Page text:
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Safe Harbor Distributions: What Constitutes an “Immediate and Heavy Need”?

February 17, 2017

Updated February 02, 2022

In most cases, participants’ immediate and heavy financial need must be established based on “all relevant facts and circumstances” before they are eligible to request a hardship distribution.

Yet, the IRS has established safe harbor rules that automatically consider an employee to have such a need if the distribution is used to cover any of the following:

  • Medical care expenses for the employee, the employee’s spouse, dependents or beneficiary
  • Costs directly related to the purchase of an employee’s principal residence (excluding mortgage payments)
  • Tuition, related educational fees, and room and board expenses for the next 12 months of post-secondary education for the employee or the employee’s spouse, children, dependents or beneficiary
  • Payments necessary to prevent eviction or foreclosure on the mortgage of the participant’s principal residence
  • Funeral expenses for the employee or the employee’s spouse, children, dependents or beneficiary
  • Expenses for the repair of damage to the participant’s principal residence that would qualify for the casualty deduction under the Internal Revenue Code

General Rules

The General Rules for hardship distributions give plan sponsors some flexibility to allow distributions based on the facts and circumstances of the employee and are not listed in the safe harbor rules. Under these general rules, a hardship distribution requires that the participant could not have reasonably obtained the funds from another source.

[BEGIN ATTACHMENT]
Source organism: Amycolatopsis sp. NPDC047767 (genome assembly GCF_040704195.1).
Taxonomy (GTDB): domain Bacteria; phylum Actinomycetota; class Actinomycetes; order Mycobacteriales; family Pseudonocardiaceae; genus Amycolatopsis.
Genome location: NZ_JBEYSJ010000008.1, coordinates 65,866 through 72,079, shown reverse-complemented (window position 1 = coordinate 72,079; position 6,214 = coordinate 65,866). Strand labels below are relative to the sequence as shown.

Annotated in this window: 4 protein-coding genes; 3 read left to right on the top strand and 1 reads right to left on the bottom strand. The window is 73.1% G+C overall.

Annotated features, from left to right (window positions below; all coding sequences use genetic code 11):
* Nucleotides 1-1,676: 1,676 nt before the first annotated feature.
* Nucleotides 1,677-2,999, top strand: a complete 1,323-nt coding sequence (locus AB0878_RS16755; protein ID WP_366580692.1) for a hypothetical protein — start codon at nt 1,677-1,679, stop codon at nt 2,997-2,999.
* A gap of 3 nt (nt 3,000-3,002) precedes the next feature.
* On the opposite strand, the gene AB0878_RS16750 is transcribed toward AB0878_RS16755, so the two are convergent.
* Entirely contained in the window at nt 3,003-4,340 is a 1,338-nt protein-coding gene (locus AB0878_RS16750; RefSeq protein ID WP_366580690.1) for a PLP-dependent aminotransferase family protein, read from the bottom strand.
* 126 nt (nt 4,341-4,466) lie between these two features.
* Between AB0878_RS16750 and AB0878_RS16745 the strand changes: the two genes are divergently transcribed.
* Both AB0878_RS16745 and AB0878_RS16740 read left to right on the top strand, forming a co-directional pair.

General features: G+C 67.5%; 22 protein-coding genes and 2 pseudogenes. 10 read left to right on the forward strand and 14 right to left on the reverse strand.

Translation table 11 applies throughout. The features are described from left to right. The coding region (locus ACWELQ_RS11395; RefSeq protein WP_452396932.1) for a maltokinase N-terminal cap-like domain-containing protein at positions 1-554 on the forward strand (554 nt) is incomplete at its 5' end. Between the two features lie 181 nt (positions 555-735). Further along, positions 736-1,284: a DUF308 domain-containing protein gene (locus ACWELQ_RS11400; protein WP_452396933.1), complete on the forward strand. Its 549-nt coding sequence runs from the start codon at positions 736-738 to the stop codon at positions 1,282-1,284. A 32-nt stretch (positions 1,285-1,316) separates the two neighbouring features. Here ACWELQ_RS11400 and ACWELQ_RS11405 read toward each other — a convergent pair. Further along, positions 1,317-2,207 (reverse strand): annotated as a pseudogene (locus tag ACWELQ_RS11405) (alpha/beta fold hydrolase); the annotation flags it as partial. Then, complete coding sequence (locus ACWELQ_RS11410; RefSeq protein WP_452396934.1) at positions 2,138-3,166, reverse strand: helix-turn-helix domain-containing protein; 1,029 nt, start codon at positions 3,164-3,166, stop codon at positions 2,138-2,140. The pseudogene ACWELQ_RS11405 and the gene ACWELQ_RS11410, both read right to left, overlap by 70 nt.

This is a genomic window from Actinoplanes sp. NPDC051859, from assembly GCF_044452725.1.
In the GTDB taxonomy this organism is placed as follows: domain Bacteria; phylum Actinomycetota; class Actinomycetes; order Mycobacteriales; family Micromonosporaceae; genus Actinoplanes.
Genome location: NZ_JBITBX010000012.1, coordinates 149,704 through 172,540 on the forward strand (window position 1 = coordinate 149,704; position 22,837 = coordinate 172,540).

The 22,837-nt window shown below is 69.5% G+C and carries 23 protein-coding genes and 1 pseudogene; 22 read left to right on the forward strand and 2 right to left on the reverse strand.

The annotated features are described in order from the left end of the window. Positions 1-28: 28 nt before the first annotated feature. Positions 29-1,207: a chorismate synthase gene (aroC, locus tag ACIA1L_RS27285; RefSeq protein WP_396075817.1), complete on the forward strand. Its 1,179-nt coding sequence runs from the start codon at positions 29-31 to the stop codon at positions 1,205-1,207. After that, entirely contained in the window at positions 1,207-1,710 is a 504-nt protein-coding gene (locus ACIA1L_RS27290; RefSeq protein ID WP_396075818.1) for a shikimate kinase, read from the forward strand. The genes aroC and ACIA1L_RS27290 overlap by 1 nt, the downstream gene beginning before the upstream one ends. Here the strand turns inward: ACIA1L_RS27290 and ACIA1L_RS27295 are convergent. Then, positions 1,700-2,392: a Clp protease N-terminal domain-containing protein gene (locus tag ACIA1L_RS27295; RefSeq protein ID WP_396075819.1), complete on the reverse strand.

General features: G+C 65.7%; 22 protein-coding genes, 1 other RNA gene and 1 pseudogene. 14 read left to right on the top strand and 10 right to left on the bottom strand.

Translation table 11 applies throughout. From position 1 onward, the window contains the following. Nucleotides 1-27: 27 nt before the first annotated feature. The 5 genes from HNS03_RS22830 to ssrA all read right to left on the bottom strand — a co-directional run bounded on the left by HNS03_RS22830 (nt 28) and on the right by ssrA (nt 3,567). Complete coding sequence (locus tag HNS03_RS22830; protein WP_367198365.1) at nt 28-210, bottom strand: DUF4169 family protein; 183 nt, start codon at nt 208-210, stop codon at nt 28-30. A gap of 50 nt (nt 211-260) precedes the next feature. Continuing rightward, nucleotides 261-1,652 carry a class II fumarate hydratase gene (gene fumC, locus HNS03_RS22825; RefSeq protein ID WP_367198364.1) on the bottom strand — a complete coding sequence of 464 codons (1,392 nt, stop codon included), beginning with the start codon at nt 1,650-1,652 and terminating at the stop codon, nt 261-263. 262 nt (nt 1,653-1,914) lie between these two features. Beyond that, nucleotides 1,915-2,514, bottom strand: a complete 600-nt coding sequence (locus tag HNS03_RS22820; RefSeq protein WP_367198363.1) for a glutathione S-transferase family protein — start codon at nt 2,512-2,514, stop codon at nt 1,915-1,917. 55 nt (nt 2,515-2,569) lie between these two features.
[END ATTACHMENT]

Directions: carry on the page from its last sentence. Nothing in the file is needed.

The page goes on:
These other sources may include insurance or other reimbursement, liquidation of the employee’s assets, the employee’s pay, or the discontinuation of elective deferrals and after-tax employee contributions.

Take it at Face Value

Unless the employer has actual knowledge to the contrary, the employer may rely on the employee’s written statement that his or her need can’t be relieved from other available resources. Note that a plan participant does not have to use alternative resources if doing so would increase the amount of the need. For example, an employee requesting a hardship to purchase a principal residence doesn’t have to obtain a plan loan if the loan would disqualify the employee from obtaining other necessary financing.

Regularly review your plan documents and plan loan procedures to ensure that the plan terms and loan requirements are being followed.

If you have additional questions about safe harbor regulations, contact our Employee Benefit Plan team.

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